In an op/ed written last week for Education Week, U.S. Secretary of Education Betsy DeVos said that merging the U.S. Departments of Education and Labor would emulate what she saw during a trip to Europe.
Education and workforce policies have always been intimately linked, yet for decades the federal government has addressed them separately with two different departments. President Donald Trump recently announced a bold plan to remedy that with a new Department of Education and the Workforce that would reduce the federal footprint in education and make the federal government more responsive to the full range of needs faced by American students and workers. It would also help catch us up to how students in other countries pursue their education.
I saw such approaches during my first international trip as the U.S. secretary of education to schools in Switzerland, the Netherlands, and the United Kingdom. Each country takes a holistic approach to education to prepare students for career and life success.
She addressed how the Netherlands use taxpayer funding for private schools (no mention of the likely strings attached though) and how the United Kingdom offers schools similar to charter schools. She then turned her attention to Switzerland to bring it back to workforce development.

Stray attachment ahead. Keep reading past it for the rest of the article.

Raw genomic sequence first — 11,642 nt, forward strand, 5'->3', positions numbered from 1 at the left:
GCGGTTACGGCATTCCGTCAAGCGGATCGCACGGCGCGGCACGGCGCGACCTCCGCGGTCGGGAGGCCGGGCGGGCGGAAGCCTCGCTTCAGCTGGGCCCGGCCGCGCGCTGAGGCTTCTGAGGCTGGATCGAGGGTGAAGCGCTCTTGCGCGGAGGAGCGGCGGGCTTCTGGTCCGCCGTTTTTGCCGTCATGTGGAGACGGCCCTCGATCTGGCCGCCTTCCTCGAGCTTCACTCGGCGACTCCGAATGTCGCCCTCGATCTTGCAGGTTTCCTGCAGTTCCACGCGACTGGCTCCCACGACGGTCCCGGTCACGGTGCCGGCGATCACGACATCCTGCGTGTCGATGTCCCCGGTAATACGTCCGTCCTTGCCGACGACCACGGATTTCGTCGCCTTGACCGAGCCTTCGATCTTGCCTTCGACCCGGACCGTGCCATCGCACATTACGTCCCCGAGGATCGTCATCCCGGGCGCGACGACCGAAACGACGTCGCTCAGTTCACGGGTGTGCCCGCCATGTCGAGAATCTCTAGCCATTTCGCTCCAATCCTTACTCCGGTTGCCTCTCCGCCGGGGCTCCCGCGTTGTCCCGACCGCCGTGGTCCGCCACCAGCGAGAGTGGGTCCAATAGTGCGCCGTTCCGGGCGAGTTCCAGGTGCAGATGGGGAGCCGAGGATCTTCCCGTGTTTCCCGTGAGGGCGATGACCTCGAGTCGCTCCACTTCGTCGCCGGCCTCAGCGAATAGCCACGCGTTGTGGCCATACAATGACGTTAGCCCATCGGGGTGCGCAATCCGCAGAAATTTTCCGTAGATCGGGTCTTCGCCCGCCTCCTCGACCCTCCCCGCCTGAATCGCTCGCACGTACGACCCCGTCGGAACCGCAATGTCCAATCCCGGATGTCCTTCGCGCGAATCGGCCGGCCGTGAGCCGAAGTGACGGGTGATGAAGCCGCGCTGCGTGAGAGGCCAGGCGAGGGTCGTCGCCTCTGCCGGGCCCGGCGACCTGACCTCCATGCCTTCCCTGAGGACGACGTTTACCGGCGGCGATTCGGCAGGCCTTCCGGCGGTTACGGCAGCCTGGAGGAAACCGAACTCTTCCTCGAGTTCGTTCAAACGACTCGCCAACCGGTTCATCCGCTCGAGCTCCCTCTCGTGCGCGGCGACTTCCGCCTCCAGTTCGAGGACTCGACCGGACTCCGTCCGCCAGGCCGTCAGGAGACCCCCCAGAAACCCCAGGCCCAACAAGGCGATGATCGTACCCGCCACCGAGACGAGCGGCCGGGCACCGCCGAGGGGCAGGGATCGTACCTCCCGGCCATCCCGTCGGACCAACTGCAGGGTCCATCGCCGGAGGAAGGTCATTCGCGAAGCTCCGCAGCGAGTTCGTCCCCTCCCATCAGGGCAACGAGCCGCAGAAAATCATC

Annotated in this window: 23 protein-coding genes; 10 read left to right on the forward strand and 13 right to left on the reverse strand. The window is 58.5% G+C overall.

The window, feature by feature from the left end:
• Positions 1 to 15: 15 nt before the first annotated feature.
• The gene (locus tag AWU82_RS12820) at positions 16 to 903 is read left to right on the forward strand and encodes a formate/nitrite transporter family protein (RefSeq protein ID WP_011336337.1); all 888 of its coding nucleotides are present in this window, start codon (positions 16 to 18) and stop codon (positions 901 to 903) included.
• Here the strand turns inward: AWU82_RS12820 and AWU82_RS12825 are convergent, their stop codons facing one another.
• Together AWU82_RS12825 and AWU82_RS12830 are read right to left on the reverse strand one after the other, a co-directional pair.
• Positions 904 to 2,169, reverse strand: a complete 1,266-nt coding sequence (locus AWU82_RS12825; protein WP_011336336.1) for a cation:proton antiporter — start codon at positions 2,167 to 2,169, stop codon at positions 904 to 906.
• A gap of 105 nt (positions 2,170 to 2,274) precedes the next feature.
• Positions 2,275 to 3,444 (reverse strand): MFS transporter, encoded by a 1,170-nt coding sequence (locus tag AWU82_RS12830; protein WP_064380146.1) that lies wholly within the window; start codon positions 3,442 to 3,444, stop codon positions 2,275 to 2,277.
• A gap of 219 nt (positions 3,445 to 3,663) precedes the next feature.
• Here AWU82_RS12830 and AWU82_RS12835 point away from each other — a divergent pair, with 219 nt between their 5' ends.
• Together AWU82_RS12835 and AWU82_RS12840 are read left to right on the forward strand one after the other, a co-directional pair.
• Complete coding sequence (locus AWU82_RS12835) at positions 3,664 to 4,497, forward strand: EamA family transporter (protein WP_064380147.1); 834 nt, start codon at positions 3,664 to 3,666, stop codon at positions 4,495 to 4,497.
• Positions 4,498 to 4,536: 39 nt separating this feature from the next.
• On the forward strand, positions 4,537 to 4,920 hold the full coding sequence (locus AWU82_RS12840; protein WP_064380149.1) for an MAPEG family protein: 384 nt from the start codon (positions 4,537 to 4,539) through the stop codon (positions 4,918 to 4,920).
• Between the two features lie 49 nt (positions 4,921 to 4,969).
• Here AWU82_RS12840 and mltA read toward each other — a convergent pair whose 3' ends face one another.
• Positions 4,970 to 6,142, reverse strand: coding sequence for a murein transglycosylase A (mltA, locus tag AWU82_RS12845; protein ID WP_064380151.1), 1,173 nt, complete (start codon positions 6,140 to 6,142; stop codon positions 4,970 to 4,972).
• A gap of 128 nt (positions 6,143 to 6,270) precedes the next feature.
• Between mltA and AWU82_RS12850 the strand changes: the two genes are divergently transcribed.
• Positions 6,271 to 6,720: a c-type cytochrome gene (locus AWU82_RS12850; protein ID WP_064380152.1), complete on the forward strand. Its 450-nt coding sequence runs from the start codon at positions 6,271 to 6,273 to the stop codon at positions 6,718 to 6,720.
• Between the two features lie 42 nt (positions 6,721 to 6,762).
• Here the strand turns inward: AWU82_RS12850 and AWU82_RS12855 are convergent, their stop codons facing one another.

Switzerland is known for its robust apprenticeship program, with more than two-thirds of high school students engaged in one of the roughly 300 government-recognized apprenticeships. We saw the efficacy of this approach at Asea Brown Boveri’s plant in Zurich. ABB is one of many companies that partner with the country’s education system to offer students experience in high-earning fields like machinery and electronics. Students are exposed to many rewarding career paths, but they also have the choice to pursue an education at a traditional university. It’s not an “either/or” decision—as the Swiss say, “there are no dead ends in Switzerland’s education system.”
Hey, students, you can do apprenticeships, but only one that the government recognizes.
What could possibly go wrong there? Also, there’s no mention of how Europe tracks students and decide by middle school whether they will be on a university track or a vocational track.
Do we really want to emulate Europe’s managed economy with its high unemployment?
The countries that Secretary DeVos visited have highly centralized education systems, but she made no mention of that fact.
The U.S. shouldn’t seek to emulate Europe.